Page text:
Jury duty. It is unlawful for an employer to dismiss or threaten to dismiss an employee or deprive the employee of employment benefits because the employee has appeared or plans to appear in court pursuant to a summons to serve as a juror. A violation of this provision constitutes a Class B misdemeanor (IN Code Sec. 35-44-3-10).
In addition, an employee dismissed for this reason may sue the former employer for wages lost and reinstatement plus attorney's fees, provided the suit is filed within 90 days of discharge (IN Code Sec. 34-28-4-1).
Also, an employer may not subject an employee to any adverse employment action as the result of the employee’s jury service as long as the employee provides reasonable notice to the employer.
Employers are likewise prohibited from requiring such an employee to use annual vacation or sick leave for time spent responding to a summons for jury service, participating in the jury selection process, or serving on a jury.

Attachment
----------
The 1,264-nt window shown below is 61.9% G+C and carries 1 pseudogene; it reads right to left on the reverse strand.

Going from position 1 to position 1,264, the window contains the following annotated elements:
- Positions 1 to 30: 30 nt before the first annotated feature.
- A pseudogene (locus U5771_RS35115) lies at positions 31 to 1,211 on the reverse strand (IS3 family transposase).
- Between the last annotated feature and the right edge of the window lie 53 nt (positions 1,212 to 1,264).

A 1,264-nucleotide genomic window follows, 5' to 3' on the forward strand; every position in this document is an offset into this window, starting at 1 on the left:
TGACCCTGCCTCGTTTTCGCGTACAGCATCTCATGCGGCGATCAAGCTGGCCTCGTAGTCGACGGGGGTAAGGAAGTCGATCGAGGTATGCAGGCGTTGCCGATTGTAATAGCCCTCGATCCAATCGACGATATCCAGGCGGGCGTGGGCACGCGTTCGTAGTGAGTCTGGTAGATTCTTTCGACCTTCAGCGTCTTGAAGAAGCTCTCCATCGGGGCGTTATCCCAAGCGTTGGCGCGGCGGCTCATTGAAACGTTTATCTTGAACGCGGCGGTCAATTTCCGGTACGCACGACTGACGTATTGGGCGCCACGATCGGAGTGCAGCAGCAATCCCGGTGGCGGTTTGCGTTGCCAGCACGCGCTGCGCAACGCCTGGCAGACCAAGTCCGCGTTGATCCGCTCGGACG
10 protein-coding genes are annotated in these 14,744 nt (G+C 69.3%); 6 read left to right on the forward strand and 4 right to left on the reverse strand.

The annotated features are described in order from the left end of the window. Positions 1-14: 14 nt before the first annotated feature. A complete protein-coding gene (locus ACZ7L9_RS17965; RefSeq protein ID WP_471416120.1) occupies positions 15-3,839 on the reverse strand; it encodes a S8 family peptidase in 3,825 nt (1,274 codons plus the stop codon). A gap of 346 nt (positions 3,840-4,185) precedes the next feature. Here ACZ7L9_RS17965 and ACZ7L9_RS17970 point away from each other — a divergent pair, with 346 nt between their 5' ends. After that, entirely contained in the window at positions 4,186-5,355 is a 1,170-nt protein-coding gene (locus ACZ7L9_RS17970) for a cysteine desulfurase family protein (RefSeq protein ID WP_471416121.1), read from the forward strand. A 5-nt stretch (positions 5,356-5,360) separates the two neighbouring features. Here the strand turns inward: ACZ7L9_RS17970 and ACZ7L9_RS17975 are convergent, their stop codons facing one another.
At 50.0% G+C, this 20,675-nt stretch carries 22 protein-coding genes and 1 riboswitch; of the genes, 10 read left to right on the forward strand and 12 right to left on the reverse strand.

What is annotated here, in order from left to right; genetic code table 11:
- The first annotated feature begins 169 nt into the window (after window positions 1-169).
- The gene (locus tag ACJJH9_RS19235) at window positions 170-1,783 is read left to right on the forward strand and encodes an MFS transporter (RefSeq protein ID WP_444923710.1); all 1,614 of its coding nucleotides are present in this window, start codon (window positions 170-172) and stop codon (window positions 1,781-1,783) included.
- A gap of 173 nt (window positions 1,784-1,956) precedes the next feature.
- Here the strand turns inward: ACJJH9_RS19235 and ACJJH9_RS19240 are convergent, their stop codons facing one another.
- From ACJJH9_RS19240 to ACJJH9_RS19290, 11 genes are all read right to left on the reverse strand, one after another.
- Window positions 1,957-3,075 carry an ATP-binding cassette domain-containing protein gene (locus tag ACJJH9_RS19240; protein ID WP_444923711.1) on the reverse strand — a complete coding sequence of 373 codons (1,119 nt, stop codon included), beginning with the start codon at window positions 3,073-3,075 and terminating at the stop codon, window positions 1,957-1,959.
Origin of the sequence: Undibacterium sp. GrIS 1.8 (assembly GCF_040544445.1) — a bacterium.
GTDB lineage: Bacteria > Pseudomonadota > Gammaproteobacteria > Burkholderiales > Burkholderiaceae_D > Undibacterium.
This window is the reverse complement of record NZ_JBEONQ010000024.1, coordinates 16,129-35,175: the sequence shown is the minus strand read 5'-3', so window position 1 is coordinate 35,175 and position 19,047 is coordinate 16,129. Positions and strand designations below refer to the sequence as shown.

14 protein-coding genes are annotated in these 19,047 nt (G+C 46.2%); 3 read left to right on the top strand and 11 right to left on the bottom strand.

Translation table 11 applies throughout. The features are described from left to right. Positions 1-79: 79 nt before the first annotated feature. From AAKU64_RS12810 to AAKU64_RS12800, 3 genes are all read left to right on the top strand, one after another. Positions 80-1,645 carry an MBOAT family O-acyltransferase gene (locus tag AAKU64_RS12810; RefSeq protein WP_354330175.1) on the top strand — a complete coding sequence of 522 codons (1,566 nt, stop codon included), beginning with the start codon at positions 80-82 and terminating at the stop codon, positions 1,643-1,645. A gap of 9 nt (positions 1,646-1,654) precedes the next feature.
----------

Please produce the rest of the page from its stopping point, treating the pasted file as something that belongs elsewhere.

If an employer has 10 or fewer full-time employees and already has one employee performing jury service, and another employee is selected as a potential juror, the court shall reschedule the prospective juror's jury service for a date that does not overlap with the jury service of the other employee (IN Code Sec. 33-28-5-24.3).
Excusal. Government officials, active members of the armed forces, and full-time police officers and firefighters are excused from jury duty. People suffering from physical or mental illness that prevents them from performing the duties of a juror may request to be excused from jury duty. A person so vital to a business or agricultural enterprise that it would be forced to close if he or she were not present may request excusal from jury ...